https://arp-bolts.com/kits/arpkit-de...p?RecordID=459
    (Using head studs instead of head bolts improves the clamping load.)

    The new aluminum heads seem to have bigger intakes, which is okay for wide open operation but slightly less torque (potentially) depending upon your intake.

    The slightly smaller exhausts don't bother me; there have been enormous strides in flow simulation and clearly the alloy engineers have something in mind--I bet they flow significantly better than the original cast items.

    The combustion chambers should definitely be the larger ones, which is a significant concern. Your engine will operate in a high-output low speed regime almost all of the time. The older 73 cc heads theoretically deliver better compression and performance in general, but our fuel octane is *much* worst (lower) than when those engines were designed so you are far better off with the 84-85 cc ones for longevity.

    DAN
    Last edited by drburke; 09-27-2021 at 04:01 PM.

  4. #14

    Re: cracked heads on a 426

    Quote Originally Posted by drburke View Post
    Hi Akin,
    >The better fit would be: 2406518 1964, 426 B/RB-series big-block, 2.08/1.88 valves, Max Wedge, 86cc. Should I get this instead of what I have there now?
    No, I think what you have is the original and fine.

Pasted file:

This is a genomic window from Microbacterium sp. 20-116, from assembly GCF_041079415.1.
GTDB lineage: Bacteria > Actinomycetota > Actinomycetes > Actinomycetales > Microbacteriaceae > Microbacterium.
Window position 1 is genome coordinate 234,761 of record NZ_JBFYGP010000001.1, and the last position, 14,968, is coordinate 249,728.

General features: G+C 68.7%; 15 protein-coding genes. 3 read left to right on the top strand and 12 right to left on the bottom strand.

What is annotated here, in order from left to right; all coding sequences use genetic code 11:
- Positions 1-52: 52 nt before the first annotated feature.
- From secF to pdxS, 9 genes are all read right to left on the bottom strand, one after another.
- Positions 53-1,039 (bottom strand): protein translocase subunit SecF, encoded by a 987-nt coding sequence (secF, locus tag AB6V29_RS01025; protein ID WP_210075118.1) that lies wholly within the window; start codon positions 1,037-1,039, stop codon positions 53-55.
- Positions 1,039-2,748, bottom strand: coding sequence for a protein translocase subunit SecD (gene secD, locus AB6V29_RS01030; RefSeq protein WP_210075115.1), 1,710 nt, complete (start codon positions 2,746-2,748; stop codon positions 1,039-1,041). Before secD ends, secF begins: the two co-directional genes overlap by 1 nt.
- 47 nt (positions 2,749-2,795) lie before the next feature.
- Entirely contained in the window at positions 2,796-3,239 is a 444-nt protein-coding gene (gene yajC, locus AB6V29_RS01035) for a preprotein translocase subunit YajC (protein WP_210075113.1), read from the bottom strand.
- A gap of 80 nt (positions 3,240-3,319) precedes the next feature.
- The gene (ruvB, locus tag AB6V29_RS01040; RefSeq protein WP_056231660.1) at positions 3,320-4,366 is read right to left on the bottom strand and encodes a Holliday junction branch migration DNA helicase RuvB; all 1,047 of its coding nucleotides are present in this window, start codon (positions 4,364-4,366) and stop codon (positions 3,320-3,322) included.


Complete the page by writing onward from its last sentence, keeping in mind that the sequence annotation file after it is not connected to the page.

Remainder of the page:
combustion chambers should definitely be the larger ones, which is a significant concern. Your engine will operate in a high-output low speed regime almost all of the time. The older 73 cc heads theoretically deliver better compression and performance in general, but our fuel octane is *much* worst (lower) than when those engines were designed so you are far better off with the 84-85 cc ones for longevity.
    ...
    DAN
    Dan,
    So, I looked at heads for 383 vs the 426 blocks, and you are right, the same heads fit both blocks, so the difference is CC, and valve sizes. This is the head that is closest to my current cc:
    Edelbrock 5090.
    https://www.autozone.com/engine/perf...090/300702_0_0

    It has slightly larger exhaust valves, - do you think it will be ok?
    2.14"/1.81 vs 2.08/1.60

    Regarding the head gasket, with raw engines running cooler, do I really need the multi layer (5 weeks to produce) or can I use the stainless marine gaskets I already have at hand?
    Akin Tosyali
    Hatteras 41 -Barbaros

    Chicago

    Barbaros, Hatteras 41' Before and after restoration

  5. #15

    Re: cracked heads on a 426

    Hi Akin,

    I think for this application (vs some all-out performance balance thing) the new valve sizes are fine in my opinion.

    And sure, use the SS gaskets you already have.

    Previous commenters are correct about the raw water engine being cool, so I may be imagining a solution to a problem you don't have :-)

    Looks like you are getting close to a solution, but I am no expert so get lots of confirmation checks from the manufacturers.

    A little less compression from the 84cc head may be a good idea for low octane pump gas, but see what Edelbrock says...

    DAN